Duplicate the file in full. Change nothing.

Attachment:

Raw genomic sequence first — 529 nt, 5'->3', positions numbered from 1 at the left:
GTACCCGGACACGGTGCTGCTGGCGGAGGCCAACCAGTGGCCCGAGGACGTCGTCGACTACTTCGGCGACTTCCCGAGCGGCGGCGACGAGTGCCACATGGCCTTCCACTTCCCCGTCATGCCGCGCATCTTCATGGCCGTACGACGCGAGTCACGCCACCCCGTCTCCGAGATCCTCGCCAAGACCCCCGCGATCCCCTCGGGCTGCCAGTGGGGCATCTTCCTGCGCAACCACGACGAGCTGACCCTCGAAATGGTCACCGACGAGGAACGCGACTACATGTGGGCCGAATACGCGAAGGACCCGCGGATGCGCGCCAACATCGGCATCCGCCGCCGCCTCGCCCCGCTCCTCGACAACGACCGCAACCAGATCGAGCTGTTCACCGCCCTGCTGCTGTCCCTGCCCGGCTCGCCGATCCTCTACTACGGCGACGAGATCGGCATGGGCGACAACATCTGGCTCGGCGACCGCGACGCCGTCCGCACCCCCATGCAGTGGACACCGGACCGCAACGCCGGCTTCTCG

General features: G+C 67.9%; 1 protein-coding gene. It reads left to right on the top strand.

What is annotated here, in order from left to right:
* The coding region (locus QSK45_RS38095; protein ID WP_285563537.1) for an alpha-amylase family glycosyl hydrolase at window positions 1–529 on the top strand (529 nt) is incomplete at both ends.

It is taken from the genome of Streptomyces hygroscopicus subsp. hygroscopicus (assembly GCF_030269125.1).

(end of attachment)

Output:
Raw genomic sequence first — 529 nt, 5'->3', positions numbered from 1 at the left:
GTACCCGGACACGGTGCTGCTGGCGGAGGCCAACCAGTGGCCCGAGGACGTCGTCGACTACTTCGGCGACTTCCCGAGCGGCGGCGACGAGTGCCACATGGCCTTCCACTTCCCCGTCATGCCGCGCATCTTCATGGCCGTACGACGCGAGTCACGCCACCCCGTCTCCGAGATCCTCGCCAAGACCCCCGCGATCCCCTCGGGCTGCCAGTGGGGCATCTTCCTGCGCAACCACGACGAGCTGACCCTCGAAATGGTCACCGACGAGGAACGCGACTACATGTGGGCCGAATACGCGAAGGACCCGCGGATGCGCGCCAACATCGGCATCCGCCGCCGCCTCGCCCCGCTCCTCGACAACGACCGCAACCAGATCGAGCTGTTCACCGCCCTGCTGCTGTCCCTGCCCGGCTCGCCGATCCTCTACTACGGCGACGAGATCGGCATGGGCGACAACATCTGGCTCGGCGACCGCGACGCCGTCCGCACCCCCATGCAGTGGACACCGGACCGCAACGCCGGCTTCTCG

General features: G+C 67.9%; 1 protein-coding gene. It reads left to right on the top strand.

What is annotated here, in order from left to right:
* The coding region (locus QSK45_RS38095; protein ID WP_285563537.1) for an alpha-amylase family glycosyl hydrolase at window positions 1–529 on the top strand (529 nt) is incomplete at both ends.

It is taken from the genome of Streptomyces hygroscopicus subsp. hygroscopicus (assembly GCF_030269125.1).